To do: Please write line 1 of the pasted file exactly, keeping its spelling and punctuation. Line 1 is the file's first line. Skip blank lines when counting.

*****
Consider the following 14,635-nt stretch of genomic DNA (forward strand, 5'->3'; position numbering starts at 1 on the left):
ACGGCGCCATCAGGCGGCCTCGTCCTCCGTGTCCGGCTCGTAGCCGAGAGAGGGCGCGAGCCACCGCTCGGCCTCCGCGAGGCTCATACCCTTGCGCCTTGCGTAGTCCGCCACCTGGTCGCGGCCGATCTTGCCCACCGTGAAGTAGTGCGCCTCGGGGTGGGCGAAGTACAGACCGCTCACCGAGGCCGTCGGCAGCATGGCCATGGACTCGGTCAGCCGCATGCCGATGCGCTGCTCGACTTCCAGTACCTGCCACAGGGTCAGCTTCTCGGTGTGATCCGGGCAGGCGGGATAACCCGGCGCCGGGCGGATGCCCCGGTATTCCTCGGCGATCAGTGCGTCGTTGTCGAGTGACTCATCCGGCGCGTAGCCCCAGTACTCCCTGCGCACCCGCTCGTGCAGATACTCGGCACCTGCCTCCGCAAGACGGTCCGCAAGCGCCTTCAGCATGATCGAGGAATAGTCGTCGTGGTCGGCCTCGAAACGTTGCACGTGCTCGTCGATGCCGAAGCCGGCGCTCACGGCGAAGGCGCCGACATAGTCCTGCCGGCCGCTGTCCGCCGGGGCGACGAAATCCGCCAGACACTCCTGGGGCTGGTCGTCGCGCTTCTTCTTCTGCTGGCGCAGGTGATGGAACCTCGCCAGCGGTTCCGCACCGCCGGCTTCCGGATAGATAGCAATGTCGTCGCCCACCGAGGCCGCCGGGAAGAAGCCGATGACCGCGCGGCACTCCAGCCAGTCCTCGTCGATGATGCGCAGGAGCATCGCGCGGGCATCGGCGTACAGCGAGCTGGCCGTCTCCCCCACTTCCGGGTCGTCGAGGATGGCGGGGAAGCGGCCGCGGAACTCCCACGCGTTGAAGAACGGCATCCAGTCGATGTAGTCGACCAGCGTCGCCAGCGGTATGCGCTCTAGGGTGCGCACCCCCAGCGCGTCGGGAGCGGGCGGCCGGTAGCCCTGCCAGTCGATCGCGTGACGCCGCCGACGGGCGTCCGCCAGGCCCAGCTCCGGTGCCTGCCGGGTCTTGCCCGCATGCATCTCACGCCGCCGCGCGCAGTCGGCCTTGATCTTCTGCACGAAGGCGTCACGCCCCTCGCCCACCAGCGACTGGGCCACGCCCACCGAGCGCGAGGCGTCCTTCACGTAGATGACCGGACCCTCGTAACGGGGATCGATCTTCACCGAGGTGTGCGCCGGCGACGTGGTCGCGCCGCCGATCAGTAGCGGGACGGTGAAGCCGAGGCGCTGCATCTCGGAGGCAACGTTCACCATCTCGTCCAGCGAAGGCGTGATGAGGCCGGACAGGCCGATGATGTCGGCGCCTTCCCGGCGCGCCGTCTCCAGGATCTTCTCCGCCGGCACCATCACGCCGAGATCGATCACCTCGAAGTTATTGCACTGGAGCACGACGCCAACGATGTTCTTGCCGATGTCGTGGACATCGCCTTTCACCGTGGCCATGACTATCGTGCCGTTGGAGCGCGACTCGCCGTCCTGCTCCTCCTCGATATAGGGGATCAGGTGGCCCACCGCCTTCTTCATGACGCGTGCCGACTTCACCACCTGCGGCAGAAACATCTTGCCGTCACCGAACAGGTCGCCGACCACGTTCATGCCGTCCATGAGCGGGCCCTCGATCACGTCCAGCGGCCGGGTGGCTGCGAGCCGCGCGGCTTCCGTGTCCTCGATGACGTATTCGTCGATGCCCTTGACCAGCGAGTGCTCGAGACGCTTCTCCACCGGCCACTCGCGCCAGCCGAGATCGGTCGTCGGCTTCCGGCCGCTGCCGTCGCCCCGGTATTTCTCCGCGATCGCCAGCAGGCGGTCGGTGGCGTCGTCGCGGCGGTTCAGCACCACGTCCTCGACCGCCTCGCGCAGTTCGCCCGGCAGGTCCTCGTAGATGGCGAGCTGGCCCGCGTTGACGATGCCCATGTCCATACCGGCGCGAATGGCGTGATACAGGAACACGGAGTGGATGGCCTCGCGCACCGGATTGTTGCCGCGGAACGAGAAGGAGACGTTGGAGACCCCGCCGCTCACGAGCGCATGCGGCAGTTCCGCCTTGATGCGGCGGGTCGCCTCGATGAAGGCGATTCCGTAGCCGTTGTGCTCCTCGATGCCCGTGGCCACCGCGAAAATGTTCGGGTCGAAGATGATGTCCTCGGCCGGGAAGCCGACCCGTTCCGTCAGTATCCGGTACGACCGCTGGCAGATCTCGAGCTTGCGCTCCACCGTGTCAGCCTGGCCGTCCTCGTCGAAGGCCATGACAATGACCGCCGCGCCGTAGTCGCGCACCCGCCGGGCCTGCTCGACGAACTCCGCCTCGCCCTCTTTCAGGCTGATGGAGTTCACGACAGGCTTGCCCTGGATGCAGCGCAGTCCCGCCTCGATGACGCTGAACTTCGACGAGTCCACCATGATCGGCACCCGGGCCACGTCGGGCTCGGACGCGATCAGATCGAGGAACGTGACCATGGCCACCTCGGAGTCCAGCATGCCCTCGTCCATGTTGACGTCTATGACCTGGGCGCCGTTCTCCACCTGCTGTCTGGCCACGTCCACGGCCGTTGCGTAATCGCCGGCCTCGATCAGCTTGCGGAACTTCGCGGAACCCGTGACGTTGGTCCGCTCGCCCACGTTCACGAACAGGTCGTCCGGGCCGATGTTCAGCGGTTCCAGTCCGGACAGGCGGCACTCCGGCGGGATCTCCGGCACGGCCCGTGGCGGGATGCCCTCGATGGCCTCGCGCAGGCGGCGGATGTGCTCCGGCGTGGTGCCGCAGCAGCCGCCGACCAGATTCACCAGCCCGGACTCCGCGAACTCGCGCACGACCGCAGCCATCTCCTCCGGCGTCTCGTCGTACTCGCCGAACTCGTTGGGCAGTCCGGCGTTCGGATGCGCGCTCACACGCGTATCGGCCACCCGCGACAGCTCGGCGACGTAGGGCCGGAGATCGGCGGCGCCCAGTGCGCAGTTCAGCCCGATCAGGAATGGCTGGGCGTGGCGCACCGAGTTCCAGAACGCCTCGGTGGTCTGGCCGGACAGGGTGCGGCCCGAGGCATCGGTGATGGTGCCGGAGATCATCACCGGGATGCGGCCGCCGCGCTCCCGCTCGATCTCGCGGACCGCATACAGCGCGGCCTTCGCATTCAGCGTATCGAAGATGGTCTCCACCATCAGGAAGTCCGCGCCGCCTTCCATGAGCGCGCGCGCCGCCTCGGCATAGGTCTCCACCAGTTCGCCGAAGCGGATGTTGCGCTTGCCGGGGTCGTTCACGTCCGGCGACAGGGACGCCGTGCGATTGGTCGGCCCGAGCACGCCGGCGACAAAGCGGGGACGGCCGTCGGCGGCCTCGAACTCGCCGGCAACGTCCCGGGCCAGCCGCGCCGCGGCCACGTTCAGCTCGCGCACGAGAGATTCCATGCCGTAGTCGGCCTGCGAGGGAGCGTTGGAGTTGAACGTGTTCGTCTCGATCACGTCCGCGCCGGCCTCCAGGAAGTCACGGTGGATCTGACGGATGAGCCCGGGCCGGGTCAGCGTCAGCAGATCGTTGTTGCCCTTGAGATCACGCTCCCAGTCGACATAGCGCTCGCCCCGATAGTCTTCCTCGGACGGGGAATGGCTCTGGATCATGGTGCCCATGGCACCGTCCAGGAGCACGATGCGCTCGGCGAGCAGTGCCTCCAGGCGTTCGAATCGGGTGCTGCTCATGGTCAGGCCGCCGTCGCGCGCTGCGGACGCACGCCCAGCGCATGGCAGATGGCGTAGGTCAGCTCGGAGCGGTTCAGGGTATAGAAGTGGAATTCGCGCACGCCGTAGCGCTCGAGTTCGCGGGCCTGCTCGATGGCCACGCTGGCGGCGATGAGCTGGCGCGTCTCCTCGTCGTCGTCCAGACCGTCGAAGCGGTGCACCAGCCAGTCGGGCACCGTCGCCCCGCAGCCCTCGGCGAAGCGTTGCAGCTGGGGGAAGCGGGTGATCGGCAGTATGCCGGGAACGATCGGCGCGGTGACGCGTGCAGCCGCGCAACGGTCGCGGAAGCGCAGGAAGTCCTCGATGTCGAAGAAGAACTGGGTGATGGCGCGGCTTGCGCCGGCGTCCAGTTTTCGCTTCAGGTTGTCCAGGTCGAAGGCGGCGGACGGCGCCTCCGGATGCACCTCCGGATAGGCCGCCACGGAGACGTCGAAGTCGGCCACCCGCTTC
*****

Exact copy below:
Consider the following 14,635-nt stretch of genomic DNA (forward strand, 5'->3'; position numbering starts at 1 on the left):